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Published On: Wed, Oct 2nd, 2013

Florida: Martin County sentinel chicken program reveals the presence of St. Louis encephalitis virus

In the same area of Martin County, Florida where they have reported at least 20 locally acquired cases of the mosquito borne viral disease, dengue fever, health officials announced today that sentinel chickens has revealed the presence of another mosquito borne virus, St. Louis encephalitis virus (SLEV), according to an Oct. 2 press release.

Culex nigripalpus mosquito Image/CDC

Culex nigripalpus mosquito
Image/CDC

Specifically, the virus was found in sentinel chickens in the Jensen Beach and Indiantown areas. The Rio and Jensen Beach area is considered the epicenter of the dengue outbreak.

There has been no human cases of SLEV reported to date.

According to the Centers for Disease Control and Prevention (CDC), Saint Louis encephalitis virus (SLEV) is transmitted to humans by the bite of an infected mosquito. Most cases of SLEV disease have occurred in eastern and central states.

Most persons infected with SLEV have no apparent illness. Initial symptoms of those who become ill include fever, headache, nausea, vomiting, and tiredness. Severe neuroinvasive disease (often involving encephalitis, an inflammation of the brain) occurs more commonly in older adults. In rare cases, long-term disability or death can result. There is no specific treatment for SLEV infection; care is based on symptoms.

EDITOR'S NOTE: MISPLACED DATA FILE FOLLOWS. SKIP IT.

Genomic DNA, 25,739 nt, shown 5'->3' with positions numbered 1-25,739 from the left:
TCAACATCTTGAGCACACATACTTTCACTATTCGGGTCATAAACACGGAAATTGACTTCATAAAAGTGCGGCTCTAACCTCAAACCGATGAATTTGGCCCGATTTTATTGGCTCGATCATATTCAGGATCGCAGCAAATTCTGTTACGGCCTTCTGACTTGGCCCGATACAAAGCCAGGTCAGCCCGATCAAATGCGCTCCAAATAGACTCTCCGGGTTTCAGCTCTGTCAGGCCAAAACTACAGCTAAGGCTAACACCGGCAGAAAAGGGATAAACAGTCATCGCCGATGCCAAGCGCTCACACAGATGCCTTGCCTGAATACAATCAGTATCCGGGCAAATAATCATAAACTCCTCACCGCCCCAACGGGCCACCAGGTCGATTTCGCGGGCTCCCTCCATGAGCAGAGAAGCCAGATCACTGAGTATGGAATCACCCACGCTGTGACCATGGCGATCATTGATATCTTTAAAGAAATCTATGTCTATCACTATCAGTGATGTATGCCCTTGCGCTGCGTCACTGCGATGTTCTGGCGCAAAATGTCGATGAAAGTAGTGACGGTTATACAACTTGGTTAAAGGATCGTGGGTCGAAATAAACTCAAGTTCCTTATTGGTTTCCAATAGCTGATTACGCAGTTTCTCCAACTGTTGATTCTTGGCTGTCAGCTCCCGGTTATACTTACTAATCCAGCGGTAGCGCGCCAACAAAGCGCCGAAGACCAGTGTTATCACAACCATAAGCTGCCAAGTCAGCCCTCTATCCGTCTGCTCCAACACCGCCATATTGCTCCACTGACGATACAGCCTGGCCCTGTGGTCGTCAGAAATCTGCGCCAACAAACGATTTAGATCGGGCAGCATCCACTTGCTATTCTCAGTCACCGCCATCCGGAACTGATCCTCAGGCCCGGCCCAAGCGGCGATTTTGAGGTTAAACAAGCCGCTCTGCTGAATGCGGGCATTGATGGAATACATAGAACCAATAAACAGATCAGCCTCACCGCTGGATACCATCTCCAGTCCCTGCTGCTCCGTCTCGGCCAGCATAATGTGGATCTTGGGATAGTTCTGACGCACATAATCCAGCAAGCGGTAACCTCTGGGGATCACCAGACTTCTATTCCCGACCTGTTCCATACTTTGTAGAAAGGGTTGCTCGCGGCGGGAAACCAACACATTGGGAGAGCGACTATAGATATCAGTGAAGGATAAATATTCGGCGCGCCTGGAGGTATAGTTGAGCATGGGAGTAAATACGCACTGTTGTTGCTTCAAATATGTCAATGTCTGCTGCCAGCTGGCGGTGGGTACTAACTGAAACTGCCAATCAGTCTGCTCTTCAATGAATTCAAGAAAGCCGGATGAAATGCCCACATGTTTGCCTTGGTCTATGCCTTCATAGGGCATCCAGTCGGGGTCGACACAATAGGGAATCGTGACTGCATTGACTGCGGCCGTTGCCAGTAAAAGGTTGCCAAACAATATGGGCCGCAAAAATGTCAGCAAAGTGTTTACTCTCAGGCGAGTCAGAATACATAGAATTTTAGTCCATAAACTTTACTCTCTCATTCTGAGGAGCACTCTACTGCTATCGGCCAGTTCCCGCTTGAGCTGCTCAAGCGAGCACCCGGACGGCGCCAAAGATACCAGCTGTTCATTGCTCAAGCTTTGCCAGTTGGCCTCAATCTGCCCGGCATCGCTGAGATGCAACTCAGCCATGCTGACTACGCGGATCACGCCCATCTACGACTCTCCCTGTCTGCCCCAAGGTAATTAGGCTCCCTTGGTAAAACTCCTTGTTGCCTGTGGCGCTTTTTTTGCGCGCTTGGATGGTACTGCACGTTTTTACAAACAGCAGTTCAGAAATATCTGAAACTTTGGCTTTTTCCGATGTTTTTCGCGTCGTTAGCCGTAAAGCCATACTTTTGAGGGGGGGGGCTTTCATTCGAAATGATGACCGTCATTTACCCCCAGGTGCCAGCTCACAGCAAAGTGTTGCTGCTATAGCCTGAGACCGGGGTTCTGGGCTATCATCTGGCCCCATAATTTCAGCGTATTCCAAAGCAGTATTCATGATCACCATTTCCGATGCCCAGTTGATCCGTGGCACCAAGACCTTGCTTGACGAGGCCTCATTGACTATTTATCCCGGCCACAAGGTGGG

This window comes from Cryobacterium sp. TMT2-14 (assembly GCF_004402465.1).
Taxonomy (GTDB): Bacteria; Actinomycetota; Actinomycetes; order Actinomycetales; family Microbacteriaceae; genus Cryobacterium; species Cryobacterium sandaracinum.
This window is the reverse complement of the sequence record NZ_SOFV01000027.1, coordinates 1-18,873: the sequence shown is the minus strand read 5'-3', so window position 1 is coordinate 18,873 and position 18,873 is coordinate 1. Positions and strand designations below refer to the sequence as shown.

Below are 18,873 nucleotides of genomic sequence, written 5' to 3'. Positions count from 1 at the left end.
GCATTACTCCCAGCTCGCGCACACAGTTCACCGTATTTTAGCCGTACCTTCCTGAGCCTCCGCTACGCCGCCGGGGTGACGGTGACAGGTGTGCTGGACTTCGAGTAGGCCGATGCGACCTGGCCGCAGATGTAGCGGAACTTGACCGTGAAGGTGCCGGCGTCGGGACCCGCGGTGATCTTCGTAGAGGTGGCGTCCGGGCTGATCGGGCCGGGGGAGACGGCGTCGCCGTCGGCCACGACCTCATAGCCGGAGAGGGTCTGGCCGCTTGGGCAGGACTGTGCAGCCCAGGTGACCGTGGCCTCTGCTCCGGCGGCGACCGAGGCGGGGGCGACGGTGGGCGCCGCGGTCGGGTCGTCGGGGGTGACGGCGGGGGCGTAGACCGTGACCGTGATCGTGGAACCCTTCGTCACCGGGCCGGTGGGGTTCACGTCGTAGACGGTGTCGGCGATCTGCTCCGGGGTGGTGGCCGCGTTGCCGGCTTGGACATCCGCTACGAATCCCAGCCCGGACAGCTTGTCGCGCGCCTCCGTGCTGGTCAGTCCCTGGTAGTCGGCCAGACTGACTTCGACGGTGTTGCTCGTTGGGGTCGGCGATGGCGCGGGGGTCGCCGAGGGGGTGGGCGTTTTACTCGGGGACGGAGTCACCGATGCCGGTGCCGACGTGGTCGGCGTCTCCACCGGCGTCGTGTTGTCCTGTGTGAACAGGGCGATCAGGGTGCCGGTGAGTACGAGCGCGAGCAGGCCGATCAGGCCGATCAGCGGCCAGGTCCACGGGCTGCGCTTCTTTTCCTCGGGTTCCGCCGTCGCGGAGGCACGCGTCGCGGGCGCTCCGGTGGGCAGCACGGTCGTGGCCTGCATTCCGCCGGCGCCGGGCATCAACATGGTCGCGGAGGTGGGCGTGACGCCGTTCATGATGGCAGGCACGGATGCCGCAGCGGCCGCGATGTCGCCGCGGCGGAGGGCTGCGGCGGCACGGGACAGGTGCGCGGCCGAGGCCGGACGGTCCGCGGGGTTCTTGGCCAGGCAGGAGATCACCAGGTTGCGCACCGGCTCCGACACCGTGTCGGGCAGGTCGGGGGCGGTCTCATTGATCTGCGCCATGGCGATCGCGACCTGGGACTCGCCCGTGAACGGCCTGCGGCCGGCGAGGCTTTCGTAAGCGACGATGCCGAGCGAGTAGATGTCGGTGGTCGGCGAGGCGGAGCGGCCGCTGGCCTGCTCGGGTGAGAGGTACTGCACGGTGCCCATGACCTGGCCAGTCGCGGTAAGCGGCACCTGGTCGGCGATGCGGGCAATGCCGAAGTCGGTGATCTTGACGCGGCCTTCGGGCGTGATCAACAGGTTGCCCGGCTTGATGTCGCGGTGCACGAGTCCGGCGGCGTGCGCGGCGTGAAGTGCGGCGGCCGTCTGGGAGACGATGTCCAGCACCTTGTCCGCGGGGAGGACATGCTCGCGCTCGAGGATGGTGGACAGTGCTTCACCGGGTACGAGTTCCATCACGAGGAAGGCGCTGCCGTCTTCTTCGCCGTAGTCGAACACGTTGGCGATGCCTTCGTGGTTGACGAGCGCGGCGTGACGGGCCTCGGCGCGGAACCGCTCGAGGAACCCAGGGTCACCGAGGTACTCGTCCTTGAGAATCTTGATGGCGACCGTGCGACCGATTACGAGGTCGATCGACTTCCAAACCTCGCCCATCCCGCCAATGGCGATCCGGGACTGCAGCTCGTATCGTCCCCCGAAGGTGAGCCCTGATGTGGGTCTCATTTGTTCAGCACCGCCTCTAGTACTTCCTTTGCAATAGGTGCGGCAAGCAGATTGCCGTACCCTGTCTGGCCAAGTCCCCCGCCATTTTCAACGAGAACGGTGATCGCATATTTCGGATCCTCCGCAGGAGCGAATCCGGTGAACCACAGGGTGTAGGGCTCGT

There is no vaccine against St. Louis Encephalitis virus (SLEV). Reducing exposure to mosquitoes is the best defense against infection with SLEV and other mosquito-borne viruses.

The Florida Department of Health reminds the public to remain diligent in their personal mosquito protection efforts.  These include remembering to “Drain and Cover”.

DRAIN standing water to stop mosquitoes from multiplying, COVER skin with clothing or repellent and COVER doors and windows with screens to keep mosquitoes out of your house.

For more information on what repellent is right for you, consider using the EPA search tool to help you choose skin-applied repellent products.

DOH continues to conduct statewide surveillance for mosquito borne illnesses, including West Nile virus infections, Eastern equine encephalitis, malaria, and dengue fever.

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About the Author

- Writer, Co-Founder and Executive Editor of The Global Dispatch. Robert has been covering news in the areas of health, world news and politics for a variety of online news sources. He is also the Editor-in-Chief of the website, Outbreak News Today and hosts the podcast, Outbreak News Interviews on iTunes, Stitcher and Spotify Robert is politically Independent and a born again Christian Follow @bactiman63

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  1. Florida: New case of dengue fever brings Martin County total to 21 - The Global Dispatch says:

    […] On Wednesday, Martin County health officials reported that the sentinel chicken program had detected the presence of another mosquito borne virus, St. Louis encephalitis virus. […]

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